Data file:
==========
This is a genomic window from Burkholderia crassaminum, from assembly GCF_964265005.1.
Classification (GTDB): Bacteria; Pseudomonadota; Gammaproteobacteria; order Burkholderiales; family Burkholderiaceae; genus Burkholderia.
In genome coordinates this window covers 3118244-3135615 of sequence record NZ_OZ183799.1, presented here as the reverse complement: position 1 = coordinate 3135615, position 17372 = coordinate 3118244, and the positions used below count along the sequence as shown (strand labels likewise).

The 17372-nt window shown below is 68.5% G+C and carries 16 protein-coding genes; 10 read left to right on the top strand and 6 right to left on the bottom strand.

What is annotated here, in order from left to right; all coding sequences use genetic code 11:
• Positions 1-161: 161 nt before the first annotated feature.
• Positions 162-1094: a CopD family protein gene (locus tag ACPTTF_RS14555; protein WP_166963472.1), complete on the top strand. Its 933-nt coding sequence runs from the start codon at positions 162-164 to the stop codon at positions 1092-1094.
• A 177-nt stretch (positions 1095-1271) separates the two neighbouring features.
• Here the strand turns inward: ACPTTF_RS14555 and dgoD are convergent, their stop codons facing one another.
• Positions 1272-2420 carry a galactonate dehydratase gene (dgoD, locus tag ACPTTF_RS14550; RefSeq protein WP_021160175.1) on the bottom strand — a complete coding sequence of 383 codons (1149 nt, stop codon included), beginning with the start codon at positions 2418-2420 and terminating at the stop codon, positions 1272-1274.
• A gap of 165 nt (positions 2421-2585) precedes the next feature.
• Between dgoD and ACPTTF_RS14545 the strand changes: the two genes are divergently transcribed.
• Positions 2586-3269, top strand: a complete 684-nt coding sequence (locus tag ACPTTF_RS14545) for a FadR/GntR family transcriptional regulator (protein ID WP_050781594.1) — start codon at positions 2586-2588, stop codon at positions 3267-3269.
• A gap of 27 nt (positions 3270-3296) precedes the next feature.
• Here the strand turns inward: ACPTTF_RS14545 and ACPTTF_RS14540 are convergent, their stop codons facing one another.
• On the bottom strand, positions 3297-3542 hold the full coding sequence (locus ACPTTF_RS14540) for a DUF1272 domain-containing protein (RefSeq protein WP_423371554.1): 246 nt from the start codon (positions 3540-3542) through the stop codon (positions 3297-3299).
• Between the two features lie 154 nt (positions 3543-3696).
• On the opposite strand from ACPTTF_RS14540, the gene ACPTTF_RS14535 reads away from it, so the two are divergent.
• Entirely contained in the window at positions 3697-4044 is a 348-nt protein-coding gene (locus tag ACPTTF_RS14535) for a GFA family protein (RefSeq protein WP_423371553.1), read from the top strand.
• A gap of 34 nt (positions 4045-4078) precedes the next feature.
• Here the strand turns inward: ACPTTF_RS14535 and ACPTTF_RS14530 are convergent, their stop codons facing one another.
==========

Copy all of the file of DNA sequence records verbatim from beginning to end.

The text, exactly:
This is a genomic window from Burkholderia crassaminum, from assembly GCF_964265005.1.
Classification (GTDB): Bacteria; Pseudomonadota; Gammaproteobacteria; order Burkholderiales; family Burkholderiaceae; genus Burkholderia.
In genome coordinates this window covers 3118244-3135615 of sequence record NZ_OZ183799.1, presented here as the reverse complement: position 1 = coordinate 3135615, position 17372 = coordinate 3118244, and the positions used below count along the sequence as shown (strand labels likewise).

The 17372-nt window shown below is 68.5% G+C and carries 16 protein-coding genes; 10 read left to right on the top strand and 6 right to left on the bottom strand.

What is annotated here, in order from left to right; all coding sequences use genetic code 11:
• Positions 1-161: 161 nt before the first annotated feature.
• Positions 162-1094: a CopD family protein gene (locus tag ACPTTF_RS14555; protein WP_166963472.1), complete on the top strand. Its 933-nt coding sequence runs from the start codon at positions 162-164 to the stop codon at positions 1092-1094.
• A 177-nt stretch (positions 1095-1271) separates the two neighbouring features.
• Here the strand turns inward: ACPTTF_RS14555 and dgoD are convergent, their stop codons facing one another.
• Positions 1272-2420 carry a galactonate dehydratase gene (dgoD, locus tag ACPTTF_RS14550; RefSeq protein WP_021160175.1) on the bottom strand — a complete coding sequence of 383 codons (1149 nt, stop codon included), beginning with the start codon at positions 2418-2420 and terminating at the stop codon, positions 1272-1274.
• A gap of 165 nt (positions 2421-2585) precedes the next feature.
• Between dgoD and ACPTTF_RS14545 the strand changes: the two genes are divergently transcribed.
• Positions 2586-3269, top strand: a complete 684-nt coding sequence (locus tag ACPTTF_RS14545) for a FadR/GntR family transcriptional regulator (protein ID WP_050781594.1) — start codon at positions 2586-2588, stop codon at positions 3267-3269.
• A gap of 27 nt (positions 3270-3296) precedes the next feature.
• Here the strand turns inward: ACPTTF_RS14545 and ACPTTF_RS14540 are convergent, their stop codons facing one another.
• On the bottom strand, positions 3297-3542 hold the full coding sequence (locus ACPTTF_RS14540) for a DUF1272 domain-containing protein (RefSeq protein WP_423371554.1): 246 nt from the start codon (positions 3540-3542) through the stop codon (positions 3297-3299).
• Between the two features lie 154 nt (positions 3543-3696).
• On the opposite strand from ACPTTF_RS14540, the gene ACPTTF_RS14535 reads away from it, so the two are divergent.
• Entirely contained in the window at positions 3697-4044 is a 348-nt protein-coding gene (locus tag ACPTTF_RS14535) for a GFA family protein (RefSeq protein WP_423371553.1), read from the top strand.
• A gap of 34 nt (positions 4045-4078) precedes the next feature.
• Here the strand turns inward: ACPTTF_RS14535 and ACPTTF_RS14530 are convergent, their stop codons facing one another.